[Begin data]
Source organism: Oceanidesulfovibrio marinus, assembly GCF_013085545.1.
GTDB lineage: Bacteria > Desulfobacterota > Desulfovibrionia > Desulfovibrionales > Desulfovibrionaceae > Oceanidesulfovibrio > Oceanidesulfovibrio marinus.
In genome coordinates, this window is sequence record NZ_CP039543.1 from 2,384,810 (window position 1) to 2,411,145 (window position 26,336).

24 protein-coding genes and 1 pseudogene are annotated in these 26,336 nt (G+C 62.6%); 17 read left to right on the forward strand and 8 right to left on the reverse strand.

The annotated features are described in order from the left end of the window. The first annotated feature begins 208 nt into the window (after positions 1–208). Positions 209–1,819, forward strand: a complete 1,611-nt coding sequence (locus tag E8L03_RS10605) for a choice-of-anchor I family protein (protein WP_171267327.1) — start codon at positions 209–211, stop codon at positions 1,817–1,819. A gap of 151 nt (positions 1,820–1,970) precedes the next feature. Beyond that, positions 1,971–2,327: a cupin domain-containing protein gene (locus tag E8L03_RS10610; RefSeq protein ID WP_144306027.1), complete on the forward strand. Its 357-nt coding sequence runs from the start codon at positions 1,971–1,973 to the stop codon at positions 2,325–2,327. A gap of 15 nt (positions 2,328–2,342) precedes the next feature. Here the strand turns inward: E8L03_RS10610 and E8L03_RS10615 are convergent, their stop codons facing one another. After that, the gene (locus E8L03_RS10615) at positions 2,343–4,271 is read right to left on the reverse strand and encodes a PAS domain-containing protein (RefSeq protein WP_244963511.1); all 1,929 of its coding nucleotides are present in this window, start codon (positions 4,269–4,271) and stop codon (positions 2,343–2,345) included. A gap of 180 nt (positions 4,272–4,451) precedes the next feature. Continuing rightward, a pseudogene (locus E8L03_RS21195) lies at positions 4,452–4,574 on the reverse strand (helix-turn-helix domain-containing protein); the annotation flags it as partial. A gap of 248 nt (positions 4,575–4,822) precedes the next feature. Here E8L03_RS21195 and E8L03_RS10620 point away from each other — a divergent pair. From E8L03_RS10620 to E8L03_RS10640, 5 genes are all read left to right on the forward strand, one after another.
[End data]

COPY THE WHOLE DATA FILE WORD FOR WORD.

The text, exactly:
Source organism: Oceanidesulfovibrio marinus, assembly GCF_013085545.1.
GTDB lineage: Bacteria > Desulfobacterota > Desulfovibrionia > Desulfovibrionales > Desulfovibrionaceae > Oceanidesulfovibrio > Oceanidesulfovibrio marinus.
In genome coordinates, this window is sequence record NZ_CP039543.1 from 2,384,810 (window position 1) to 2,411,145 (window position 26,336).

24 protein-coding genes and 1 pseudogene are annotated in these 26,336 nt (G+C 62.6%); 17 read left to right on the forward strand and 8 right to left on the reverse strand.

The annotated features are described in order from the left end of the window. The first annotated feature begins 208 nt into the window (after positions 1–208). Positions 209–1,819, forward strand: a complete 1,611-nt coding sequence (locus tag E8L03_RS10605) for a choice-of-anchor I family protein (protein WP_171267327.1) — start codon at positions 209–211, stop codon at positions 1,817–1,819. A gap of 151 nt (positions 1,820–1,970) precedes the next feature. Beyond that, positions 1,971–2,327: a cupin domain-containing protein gene (locus tag E8L03_RS10610; RefSeq protein ID WP_144306027.1), complete on the forward strand. Its 357-nt coding sequence runs from the start codon at positions 1,971–1,973 to the stop codon at positions 2,325–2,327. A gap of 15 nt (positions 2,328–2,342) precedes the next feature. Here the strand turns inward: E8L03_RS10610 and E8L03_RS10615 are convergent, their stop codons facing one another. After that, the gene (locus E8L03_RS10615) at positions 2,343–4,271 is read right to left on the reverse strand and encodes a PAS domain-containing protein (RefSeq protein WP_244963511.1); all 1,929 of its coding nucleotides are present in this window, start codon (positions 4,269–4,271) and stop codon (positions 2,343–2,345) included. A gap of 180 nt (positions 4,272–4,451) precedes the next feature. Continuing rightward, a pseudogene (locus E8L03_RS21195) lies at positions 4,452–4,574 on the reverse strand (helix-turn-helix domain-containing protein); the annotation flags it as partial. A gap of 248 nt (positions 4,575–4,822) precedes the next feature. Here E8L03_RS21195 and E8L03_RS10620 point away from each other — a divergent pair. From E8L03_RS10620 to E8L03_RS10640, 5 genes are all read left to right on the forward strand, one after another.